Workstation unreliable DMA position…

hey, i recently noticed when i run the whonix workstation i got the following message three times
Error failed to sent host log messa
unreliable DMA position…
unreliable DMA position…
unreliable DMA position…
everything working fine, but i get these errors

See https://www.whonix.org/wiki/Reporting_Bugs#Support_Request_Policy

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That message comes up in journal boot logs. Usually not anything to worry about. Maybe this can help you: I have seen that same error several times over many different distros, not only Whonix. In my case, it was due to a pulseaudio error. Specifically, there was a discrepancy in the driver the virtualizer was using and the one that was on the operating system. To fix, I made sure the virtual sound device was ac97 and the host driver was correct. In my host case it was simple pulseaudio. Some use alsa or something else. Sometimes choosing intel_snd_hda as the virtual device can cause this error.
If that helps you, feel free to use those steps.


hello, thanks actually i tried to change my virtual sound from ac97 to soundblaster16, and the message stopped, do you have any idea why this worked, and did this affects my security ?

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The choices (intel, ac97, soundblaster) are all “virtual” or emulated devices. They are there so that in case you have an os or a machine hardware device with a particular requirement, or maybe an external speaker setup, the apis and drivers can talk and are compatible.
I suggested ac97 because my particular setup of host and Whonix Workstation both use pulseaudio. ac97 works for that. Also, this is important, my physical sound device on the host (the real hardware as opposed to virtual devices) is the intel_snd_hda card. When I tried the virtual intel_snd choice, the sound was always choppy and sometimes the browser would freeze. ac97 did not. The error always appeared with the virtual intel, but stopped when the ac97 was used instead.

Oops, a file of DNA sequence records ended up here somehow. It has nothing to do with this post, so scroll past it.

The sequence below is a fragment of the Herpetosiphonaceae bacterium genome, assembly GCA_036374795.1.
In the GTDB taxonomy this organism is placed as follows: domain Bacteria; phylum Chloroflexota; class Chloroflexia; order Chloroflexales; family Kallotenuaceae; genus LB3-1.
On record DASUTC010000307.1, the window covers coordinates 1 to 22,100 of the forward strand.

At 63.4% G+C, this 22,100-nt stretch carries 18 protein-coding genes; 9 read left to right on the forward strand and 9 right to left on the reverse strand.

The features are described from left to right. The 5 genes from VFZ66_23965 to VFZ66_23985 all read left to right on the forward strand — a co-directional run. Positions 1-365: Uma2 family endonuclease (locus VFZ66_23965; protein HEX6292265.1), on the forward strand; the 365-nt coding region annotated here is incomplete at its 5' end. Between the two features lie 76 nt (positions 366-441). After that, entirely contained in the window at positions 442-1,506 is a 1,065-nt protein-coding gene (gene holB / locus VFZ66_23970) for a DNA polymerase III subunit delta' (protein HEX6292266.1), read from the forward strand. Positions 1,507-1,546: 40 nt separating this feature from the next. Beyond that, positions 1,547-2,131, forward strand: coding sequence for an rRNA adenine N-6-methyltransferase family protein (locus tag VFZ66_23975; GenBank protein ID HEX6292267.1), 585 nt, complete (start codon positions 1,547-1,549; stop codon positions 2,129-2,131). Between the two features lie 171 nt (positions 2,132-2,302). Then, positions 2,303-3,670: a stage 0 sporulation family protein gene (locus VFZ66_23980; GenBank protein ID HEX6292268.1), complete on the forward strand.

You can use whichever works the best for your setup. Of course make sure your host has sound enabled. In your case, probably your hardware agreed most with soundblaster.
Log Message:
Usually these are pci bus errors. The buffers used to send and receive audio information may not have been where the virtualizer thought they should be. Memory is accessed directly (the ‘D’ and ‘M’) and input and output flows between memory and device driver, real or virtual. The processor does not have a part in this exchange. (The ‘A’ is access) Pulseaudio has many workarounds for different hardwares; they call these “quirks.” Different cards are known to have different “quirks.”
If you are running a secure system, the risk is not huge. of course, anything that can access the memory directly or uses shared memory can potentially be a problem. If you just want to listen to something on your machine I wouldn’t worry too much. Where you go online to do this and what information they siphon would be a bigger issue.


Thanks, i found that intel hd audio works best for me, but i got a message again that i dont really understand
“snd_hda_intel corb reset timeout#1 corb = 0”
The problem i got with soundblaster is that there is no sound but no messages, sorry if my questions seems silly, but im totally new to linux, VM, and whonix

I’m glad intel hd sound is working for you; different controllers have different preferences.
Your question is not silly at all. We have all had similar questions at one time or another.
It is difficult to say what the exact issue is, but I’ll offer some insight based on my own forays in to the alsa and pulseaudio inner workings.
The “corb =0” errors usually have something to do with the codecs used with processing or reading the audio streams. If your sound is working properly (no choppiness, no interrupts, and no freezes) these messages are usually nothing to worry about. This message you are getting probably just means something is not where it was expected to be. So your journal will complain to let you know.

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